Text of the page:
Maranke I. Koster, Ph.D.

By Maranke I. Koster, Ph.D. and Peter J. Koch, Ph.D., University of Colorado School of Medicine

Since our last research update, we have been hard at work to understand the basis for skin and eye abnormalities that occur in patients affected by ankyloblepharon-ectodermal defects-clefting (AEC) syndrome and ectrodactyly-ectodermal dysplasia-clefting (EEC) syndrome. These two ectodermal dysplasias are caused by mutations in the p63 gene.  In particular, we want to understand how mutant p63 causes fragility and breakdown of the epidermis (outer layer of the skin) and cornea (outer layer of the eye).

Volunteers show where they provided a skin biopsy for the p63 research.

To start these studies, we initially needed cells from AEC and EEC patients.  We were very fortunate to find volunteers affected by AEC or EEC who were willing to donate a skin biopsy to our research program. Cells isolated from these biopsies were grown in the lab, and were then converted into induced pluripotent stem cells (iPSC).  We also corrected the p63 mutation in the DNA of these cells using advanced gene-correction tools.

iPSC with and without the p63 mutation were then converted into either skin cells (keratinocytes) or eye cells (corneal cells).  In other words, we have now pairs of cells from the same patients that are absolutely identical except for the presence/absence of the p63 mutation.  By comparing these pairs of cells to each other, we will gain a very detailed understanding of how the p63 mutation causes cell fragility.

Important Discovery

The most important discovery that we have made so far is that normal p63 controls genes that are important for keratinocytes to adhere to each other and to adhere to the underlying dermis. When p63 is mutated, these genes are not appropriately expressed.  As a result, the cells fail to firmly adhere to each other and potentially to the dermis on which they sit.  We believe that this finding might explain the skin erosions that occur in AEC and EEC patients.  We also believe that these processes underlie corneal fragility in patients affected by AEC or EEC.  In the worst case scenario, this corneal fragility sets off a cascade of events that leads to severe vision loss.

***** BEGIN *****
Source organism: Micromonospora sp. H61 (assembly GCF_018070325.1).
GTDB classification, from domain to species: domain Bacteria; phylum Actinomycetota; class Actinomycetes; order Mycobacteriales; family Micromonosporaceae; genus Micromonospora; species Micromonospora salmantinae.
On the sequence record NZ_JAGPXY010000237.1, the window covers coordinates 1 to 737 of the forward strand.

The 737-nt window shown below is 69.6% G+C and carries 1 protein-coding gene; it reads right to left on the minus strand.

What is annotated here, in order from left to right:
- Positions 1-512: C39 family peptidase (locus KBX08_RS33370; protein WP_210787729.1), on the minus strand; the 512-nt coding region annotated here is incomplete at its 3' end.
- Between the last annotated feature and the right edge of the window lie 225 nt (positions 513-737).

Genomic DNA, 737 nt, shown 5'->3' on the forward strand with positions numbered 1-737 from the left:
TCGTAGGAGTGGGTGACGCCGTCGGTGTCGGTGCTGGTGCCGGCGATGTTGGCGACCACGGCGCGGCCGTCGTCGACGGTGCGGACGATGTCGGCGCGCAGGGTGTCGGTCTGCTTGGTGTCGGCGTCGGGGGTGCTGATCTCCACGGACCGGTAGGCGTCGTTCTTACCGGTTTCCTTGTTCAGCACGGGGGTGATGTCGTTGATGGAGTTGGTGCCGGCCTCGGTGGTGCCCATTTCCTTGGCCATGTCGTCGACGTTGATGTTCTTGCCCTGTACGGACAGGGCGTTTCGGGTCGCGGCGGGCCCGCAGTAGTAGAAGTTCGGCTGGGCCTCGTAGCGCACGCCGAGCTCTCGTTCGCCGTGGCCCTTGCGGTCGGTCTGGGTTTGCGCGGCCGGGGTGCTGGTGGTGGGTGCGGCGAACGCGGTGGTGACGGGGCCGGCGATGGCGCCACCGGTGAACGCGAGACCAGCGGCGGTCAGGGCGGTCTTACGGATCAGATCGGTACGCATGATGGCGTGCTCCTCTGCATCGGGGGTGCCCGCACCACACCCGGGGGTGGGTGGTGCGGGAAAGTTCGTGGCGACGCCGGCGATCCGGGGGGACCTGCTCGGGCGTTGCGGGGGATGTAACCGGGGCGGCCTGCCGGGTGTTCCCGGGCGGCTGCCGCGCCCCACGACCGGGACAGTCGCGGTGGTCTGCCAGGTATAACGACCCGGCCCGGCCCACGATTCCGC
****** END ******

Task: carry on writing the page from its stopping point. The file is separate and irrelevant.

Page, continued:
Our Next Steps

We now believe that we have identified key genes and proteins that contribute to tissue fragility in AEC and EEC patients.  We are in the process to further define the precise molecular mechanisms by which mutant p63 affects genes and causes skin and cornea fragility.  A new task will be to confirm the results obtained in our iPSC-derived cells in real patient tissue.  Although this is not feasible for the eye, a new set of skin biopsies would allow us to confirm our research findings in skin from AEC/EEC patients.  Ultimately, a complete understanding of the mechanisms underlying AEC and EEC will be essential for designing therapies aimed at restoring the skin and cornea in patients.

Research is at a Critical Point

Preliminary results show the potential to alleviate two symptoms of the most common ectodermal dysplasia. But we need your help to fund this project and others.

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2 comments on “Important Discovery Made in AEC and EEC Research”

  1. 1
    Jack Kriz on January 16, 2017

    I’m ready to provide you another skin sample any time! Eye too, if I could.

  2. 2
    James Finch on January 19, 2017

    Awesome! Way to go team! Most excellent methodology also. Really impressive. Wouldn’t that be something some day to do a specific genetic therapy for the AEC/EEC. I’m sure there is a way whether time, resources or money is the issue… there is a way. I’m confident you and your team can. Feasibility with time and resources as with the HED condition also is the limiting factor seems. Excellent to see the progression… that is the key… standing your ground and moving forward. Otherwise there will be no progress! Awesome! Way to go everyone involved!

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